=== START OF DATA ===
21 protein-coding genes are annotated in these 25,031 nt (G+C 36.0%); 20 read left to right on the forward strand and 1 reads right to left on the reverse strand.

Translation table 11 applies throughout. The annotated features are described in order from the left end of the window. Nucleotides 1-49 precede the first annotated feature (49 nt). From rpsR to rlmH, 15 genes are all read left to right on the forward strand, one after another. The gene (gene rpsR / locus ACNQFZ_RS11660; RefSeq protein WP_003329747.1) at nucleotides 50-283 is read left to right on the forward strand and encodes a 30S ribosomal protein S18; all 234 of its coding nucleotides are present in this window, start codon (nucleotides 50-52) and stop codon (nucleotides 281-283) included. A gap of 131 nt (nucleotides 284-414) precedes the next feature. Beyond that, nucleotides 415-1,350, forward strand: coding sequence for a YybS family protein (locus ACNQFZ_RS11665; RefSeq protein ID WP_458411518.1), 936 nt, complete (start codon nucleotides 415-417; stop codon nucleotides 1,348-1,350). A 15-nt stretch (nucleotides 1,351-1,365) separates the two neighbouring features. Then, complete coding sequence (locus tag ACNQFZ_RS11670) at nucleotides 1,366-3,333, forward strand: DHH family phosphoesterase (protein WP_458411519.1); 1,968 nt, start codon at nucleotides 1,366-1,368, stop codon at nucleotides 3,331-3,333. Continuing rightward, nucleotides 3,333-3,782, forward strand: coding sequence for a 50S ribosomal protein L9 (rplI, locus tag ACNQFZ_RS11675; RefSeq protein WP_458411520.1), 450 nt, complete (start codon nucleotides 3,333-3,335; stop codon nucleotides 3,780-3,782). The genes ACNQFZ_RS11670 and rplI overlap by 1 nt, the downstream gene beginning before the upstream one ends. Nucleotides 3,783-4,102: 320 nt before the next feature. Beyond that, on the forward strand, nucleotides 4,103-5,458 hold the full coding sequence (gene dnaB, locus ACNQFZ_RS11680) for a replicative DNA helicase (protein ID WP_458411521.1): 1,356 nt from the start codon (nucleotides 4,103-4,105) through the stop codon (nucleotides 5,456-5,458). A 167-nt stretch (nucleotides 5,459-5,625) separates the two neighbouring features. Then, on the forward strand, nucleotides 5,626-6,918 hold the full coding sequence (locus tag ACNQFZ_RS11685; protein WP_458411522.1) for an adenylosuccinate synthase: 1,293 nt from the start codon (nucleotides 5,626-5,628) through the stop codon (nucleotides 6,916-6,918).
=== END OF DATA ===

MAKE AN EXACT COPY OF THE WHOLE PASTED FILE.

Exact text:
21 protein-coding genes are annotated in these 25,031 nt (G+C 36.0%); 20 read left to right on the forward strand and 1 reads right to left on the reverse strand.

Translation table 11 applies throughout. The annotated features are described in order from the left end of the window. Nucleotides 1-49 precede the first annotated feature (49 nt). From rpsR to rlmH, 15 genes are all read left to right on the forward strand, one after another. The gene (gene rpsR / locus ACNQFZ_RS11660; RefSeq protein WP_003329747.1) at nucleotides 50-283 is read left to right on the forward strand and encodes a 30S ribosomal protein S18; all 234 of its coding nucleotides are present in this window, start codon (nucleotides 50-52) and stop codon (nucleotides 281-283) included. A gap of 131 nt (nucleotides 284-414) precedes the next feature. Beyond that, nucleotides 415-1,350, forward strand: coding sequence for a YybS family protein (locus ACNQFZ_RS11665; RefSeq protein ID WP_458411518.1), 936 nt, complete (start codon nucleotides 415-417; stop codon nucleotides 1,348-1,350). A 15-nt stretch (nucleotides 1,351-1,365) separates the two neighbouring features. Then, complete coding sequence (locus tag ACNQFZ_RS11670) at nucleotides 1,366-3,333, forward strand: DHH family phosphoesterase (protein WP_458411519.1); 1,968 nt, start codon at nucleotides 1,366-1,368, stop codon at nucleotides 3,331-3,333. Continuing rightward, nucleotides 3,333-3,782, forward strand: coding sequence for a 50S ribosomal protein L9 (rplI, locus tag ACNQFZ_RS11675; RefSeq protein WP_458411520.1), 450 nt, complete (start codon nucleotides 3,333-3,335; stop codon nucleotides 3,780-3,782). The genes ACNQFZ_RS11670 and rplI overlap by 1 nt, the downstream gene beginning before the upstream one ends. Nucleotides 3,783-4,102: 320 nt before the next feature. Beyond that, on the forward strand, nucleotides 4,103-5,458 hold the full coding sequence (gene dnaB, locus ACNQFZ_RS11680) for a replicative DNA helicase (protein ID WP_458411521.1): 1,356 nt from the start codon (nucleotides 4,103-4,105) through the stop codon (nucleotides 5,456-5,458). A 167-nt stretch (nucleotides 5,459-5,625) separates the two neighbouring features. Then, on the forward strand, nucleotides 5,626-6,918 hold the full coding sequence (locus tag ACNQFZ_RS11685; protein WP_458411522.1) for an adenylosuccinate synthase: 1,293 nt from the start codon (nucleotides 5,626-5,628) through the stop codon (nucleotides 6,916-6,918).